November 26 in the year 1898 dawned quietly, with high clouded skies and only a light wind. Aboard the 291-foot steamer Portland boarding passengers at India Wharf in Boston, the crew and passengers looked forward to a good voyage and their return home after a long Thanksgiving holiday. But, by the evening of the 27th, surfmen patrolling the outer beach of Cape Cod would begin to find wreckage washing ashore including a life-belt lettered with the words “Steamer Portland of Portland.”
The Portland was the pride of the New England coastal steamer fleet. She was a sturdy vessel, a wooden-hulled paddle wheel steamship built just ten years earlier in 1889 by the New England Shipbuilding Company of Bath, Maine. The steamer was one of New England’s largest and most luxurious side paddle wheel steamships, outfitted with the finest furnishings and accommodating up to 800 passengers. She was run by an excellent crew and for nearly 10 years the Portland connected Boston, Massachusetts and Portland, Maine for the Portland Steam Packet Company (later renamed the Portland Steamship Company).
By seven o’clock on November 26th, it had begun snowing lightly as the Portland left Boston’s India Wharf and threaded her way through Boston Harbor’s many islands. She passed the Bangor boat Kennebec anchored in President Roads, having aborted her evening trip due to the threatening storm. Other vessels reported seeing the Portland as she left the cluttered harbor, past Graves Ledge Lighthouse, and turned north toward Thacher’s Island Twin Lights – into the teeth of the storm.
Winds raged through the 28th, some 36 hours after the storm had started. Winds were clocked at up to 72 mph in Boston, and were probably even stronger along the coast southeast of Boston, especially on Cape Cod.
By the morning of the 28th, Massachusetts residents awoke to find the coastline littered with the wrecks and wreckage of dozens of vessels, large and small, smashed or sunk by the fierce winds and seas. Soon wreckage from the Portland began to wash up on Cape Cod from Provincetown to Eastham. Windows, doors chairs, paneling and more flooded ashore over the ensuing days and weeks. Life Saving Service personnel on Cape Cod recovered 34 bodies over the next week as well as hundreds of personal belongings. Many of the bodies wore wristwatches that had stopped at 9:15. All those aboard Portland, believed to be a total of 192 passengers and crew (the only passenger list was lost with the ship), were killed.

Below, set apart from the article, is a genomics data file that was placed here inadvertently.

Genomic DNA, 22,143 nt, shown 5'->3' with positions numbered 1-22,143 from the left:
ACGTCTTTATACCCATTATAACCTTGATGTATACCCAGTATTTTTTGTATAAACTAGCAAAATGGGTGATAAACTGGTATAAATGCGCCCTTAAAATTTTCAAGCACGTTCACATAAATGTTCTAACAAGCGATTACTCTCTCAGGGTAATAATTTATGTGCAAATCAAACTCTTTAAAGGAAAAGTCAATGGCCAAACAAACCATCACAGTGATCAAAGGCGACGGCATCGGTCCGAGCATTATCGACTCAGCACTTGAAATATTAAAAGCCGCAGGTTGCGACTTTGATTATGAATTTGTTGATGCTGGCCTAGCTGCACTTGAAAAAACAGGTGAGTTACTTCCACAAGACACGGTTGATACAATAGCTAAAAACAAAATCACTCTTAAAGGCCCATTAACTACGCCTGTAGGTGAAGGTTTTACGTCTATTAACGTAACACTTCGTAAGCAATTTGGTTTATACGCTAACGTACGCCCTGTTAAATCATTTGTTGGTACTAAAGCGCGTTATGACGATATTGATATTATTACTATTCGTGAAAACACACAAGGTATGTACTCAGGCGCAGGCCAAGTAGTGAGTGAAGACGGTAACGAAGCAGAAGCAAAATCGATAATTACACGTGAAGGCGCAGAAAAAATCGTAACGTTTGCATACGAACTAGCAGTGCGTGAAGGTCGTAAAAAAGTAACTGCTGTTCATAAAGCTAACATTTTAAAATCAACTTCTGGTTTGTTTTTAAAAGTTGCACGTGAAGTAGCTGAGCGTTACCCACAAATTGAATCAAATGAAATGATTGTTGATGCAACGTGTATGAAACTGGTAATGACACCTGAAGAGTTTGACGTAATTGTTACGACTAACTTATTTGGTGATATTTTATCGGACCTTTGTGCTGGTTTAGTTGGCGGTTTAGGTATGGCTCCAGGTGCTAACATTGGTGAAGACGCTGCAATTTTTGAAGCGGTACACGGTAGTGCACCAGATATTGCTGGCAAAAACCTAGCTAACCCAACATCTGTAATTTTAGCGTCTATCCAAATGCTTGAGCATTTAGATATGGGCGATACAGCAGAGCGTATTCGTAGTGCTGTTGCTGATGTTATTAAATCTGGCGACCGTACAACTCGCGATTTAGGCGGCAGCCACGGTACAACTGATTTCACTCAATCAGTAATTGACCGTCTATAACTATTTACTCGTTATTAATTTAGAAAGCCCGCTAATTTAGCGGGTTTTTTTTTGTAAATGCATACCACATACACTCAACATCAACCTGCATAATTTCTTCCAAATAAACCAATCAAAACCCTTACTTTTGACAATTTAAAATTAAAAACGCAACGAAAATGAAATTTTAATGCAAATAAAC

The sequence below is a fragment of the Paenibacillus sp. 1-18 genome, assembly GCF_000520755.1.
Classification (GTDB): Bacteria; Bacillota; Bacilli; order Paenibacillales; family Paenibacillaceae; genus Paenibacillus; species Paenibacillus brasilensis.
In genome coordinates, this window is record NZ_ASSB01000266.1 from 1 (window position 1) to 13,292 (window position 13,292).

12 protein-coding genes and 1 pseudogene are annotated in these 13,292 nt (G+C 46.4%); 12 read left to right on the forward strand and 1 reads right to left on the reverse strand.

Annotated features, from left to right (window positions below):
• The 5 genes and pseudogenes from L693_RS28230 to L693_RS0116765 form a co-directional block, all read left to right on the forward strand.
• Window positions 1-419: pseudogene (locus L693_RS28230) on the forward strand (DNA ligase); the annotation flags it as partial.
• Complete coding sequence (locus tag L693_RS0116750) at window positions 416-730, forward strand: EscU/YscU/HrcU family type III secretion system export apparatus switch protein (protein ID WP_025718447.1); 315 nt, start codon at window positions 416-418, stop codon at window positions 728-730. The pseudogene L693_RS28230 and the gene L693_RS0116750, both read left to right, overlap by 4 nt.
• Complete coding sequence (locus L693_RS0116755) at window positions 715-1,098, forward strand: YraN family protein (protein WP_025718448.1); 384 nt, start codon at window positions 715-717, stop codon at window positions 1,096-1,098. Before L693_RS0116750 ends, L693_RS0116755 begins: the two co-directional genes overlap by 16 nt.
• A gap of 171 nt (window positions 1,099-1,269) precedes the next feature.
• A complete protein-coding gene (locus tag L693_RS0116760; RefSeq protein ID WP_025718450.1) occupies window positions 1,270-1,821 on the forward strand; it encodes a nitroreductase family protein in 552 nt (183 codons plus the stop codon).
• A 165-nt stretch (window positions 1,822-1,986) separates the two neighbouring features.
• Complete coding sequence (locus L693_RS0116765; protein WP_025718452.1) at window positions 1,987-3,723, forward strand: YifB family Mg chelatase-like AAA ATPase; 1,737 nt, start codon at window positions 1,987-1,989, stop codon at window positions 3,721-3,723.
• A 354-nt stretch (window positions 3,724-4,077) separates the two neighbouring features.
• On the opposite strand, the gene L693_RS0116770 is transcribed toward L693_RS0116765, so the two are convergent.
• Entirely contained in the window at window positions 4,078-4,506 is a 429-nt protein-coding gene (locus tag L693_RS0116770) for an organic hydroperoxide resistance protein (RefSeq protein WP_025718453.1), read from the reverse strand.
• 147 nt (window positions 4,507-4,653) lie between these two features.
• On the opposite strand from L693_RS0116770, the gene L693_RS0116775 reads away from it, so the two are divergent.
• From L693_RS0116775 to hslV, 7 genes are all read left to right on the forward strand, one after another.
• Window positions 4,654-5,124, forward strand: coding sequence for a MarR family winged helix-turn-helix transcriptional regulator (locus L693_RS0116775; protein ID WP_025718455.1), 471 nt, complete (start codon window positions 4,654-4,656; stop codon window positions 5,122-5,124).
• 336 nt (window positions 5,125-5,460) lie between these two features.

The gale would become known as the Portland Gale, responsible for killing over 200 persons in New England and wrecking at least 140 major vessels.
This month we acquired at auction, from a Maine collector, a historically significant collection of articles pertaining to this ill fated steamer. We are always looking for items relating to this important and well known vessel. Included in the lot is what is believed to be the only known photograph of the Portland’s Captain - Hollis H. Blanchard, who lived in Westbrook, Maine with his family.
Captain Blanchard was the father of three children; two sons and a nineteen year old daughter. Blanchard’s father, grandfather, uncles, and brothers were all ship captains. As a young man Blanchard learned his trade in the merchant marine as a steamboat man in the mid 1880s. Blanchard had captained the Schooner Mary A. Coombs, Brigantine R.S. Hassel, Steamship William Tibbetts, and a number of coasters and vessels in the West Indies trade. Upon returning to Maine, Blanchard served as the pilot, also known as a navigator, on both the Portland and her sister ship Bay State. Blanchard was in his mid-fifties at the time of the Portland Gale and although he had been in the employment of the Portland Steam Packet Company for twelve years he had only recently been promoted to the position of Captain, having served as a pilot for most of his career with the company. He was promoted to Captain following the death of the Portland’s previous skipper, Captain William Snowman.